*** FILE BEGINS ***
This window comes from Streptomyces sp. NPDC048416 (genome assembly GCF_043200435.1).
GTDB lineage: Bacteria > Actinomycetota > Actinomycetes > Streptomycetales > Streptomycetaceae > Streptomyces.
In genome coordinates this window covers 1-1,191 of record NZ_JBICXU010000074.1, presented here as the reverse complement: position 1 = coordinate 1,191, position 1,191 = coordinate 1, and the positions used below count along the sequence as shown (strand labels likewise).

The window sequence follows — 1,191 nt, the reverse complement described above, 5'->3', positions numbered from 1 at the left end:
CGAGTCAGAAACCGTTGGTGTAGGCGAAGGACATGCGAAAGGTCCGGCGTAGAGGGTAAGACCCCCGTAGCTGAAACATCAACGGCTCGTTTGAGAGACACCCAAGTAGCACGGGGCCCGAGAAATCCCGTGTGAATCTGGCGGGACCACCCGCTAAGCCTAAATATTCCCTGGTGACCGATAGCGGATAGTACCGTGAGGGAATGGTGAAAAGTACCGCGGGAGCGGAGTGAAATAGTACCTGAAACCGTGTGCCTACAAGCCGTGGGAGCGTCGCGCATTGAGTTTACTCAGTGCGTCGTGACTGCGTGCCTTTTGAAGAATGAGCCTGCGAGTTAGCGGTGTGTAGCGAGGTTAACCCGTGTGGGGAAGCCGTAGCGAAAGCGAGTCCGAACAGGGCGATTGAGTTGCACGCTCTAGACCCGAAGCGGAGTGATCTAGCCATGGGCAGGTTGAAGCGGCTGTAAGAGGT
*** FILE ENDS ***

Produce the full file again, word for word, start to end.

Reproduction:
This window comes from Streptomyces sp. NPDC048416 (genome assembly GCF_043200435.1).
GTDB lineage: Bacteria > Actinomycetota > Actinomycetes > Streptomycetales > Streptomycetaceae > Streptomyces.
In genome coordinates this window covers 1-1,191 of record NZ_JBICXU010000074.1, presented here as the reverse complement: position 1 = coordinate 1,191, position 1,191 = coordinate 1, and the positions used below count along the sequence as shown (strand labels likewise).

The window sequence follows — 1,191 nt, the reverse complement described above, 5'->3', positions numbered from 1 at the left end:
CGAGTCAGAAACCGTTGGTGTAGGCGAAGGACATGCGAAAGGTCCGGCGTAGAGGGTAAGACCCCCGTAGCTGAAACATCAACGGCTCGTTTGAGAGACACCCAAGTAGCACGGGGCCCGAGAAATCCCGTGTGAATCTGGCGGGACCACCCGCTAAGCCTAAATATTCCCTGGTGACCGATAGCGGATAGTACCGTGAGGGAATGGTGAAAAGTACCGCGGGAGCGGAGTGAAATAGTACCTGAAACCGTGTGCCTACAAGCCGTGGGAGCGTCGCGCATTGAGTTTACTCAGTGCGTCGTGACTGCGTGCCTTTTGAAGAATGAGCCTGCGAGTTAGCGGTGTGTAGCGAGGTTAACCCGTGTGGGGAAGCCGTAGCGAAAGCGAGTCCGAACAGGGCGATTGAGTTGCACGCTCTAGACCCGAAGCGGAGTGATCTAGCCATGGGCAGGTTGAAGCGGCTGTAAGAGGT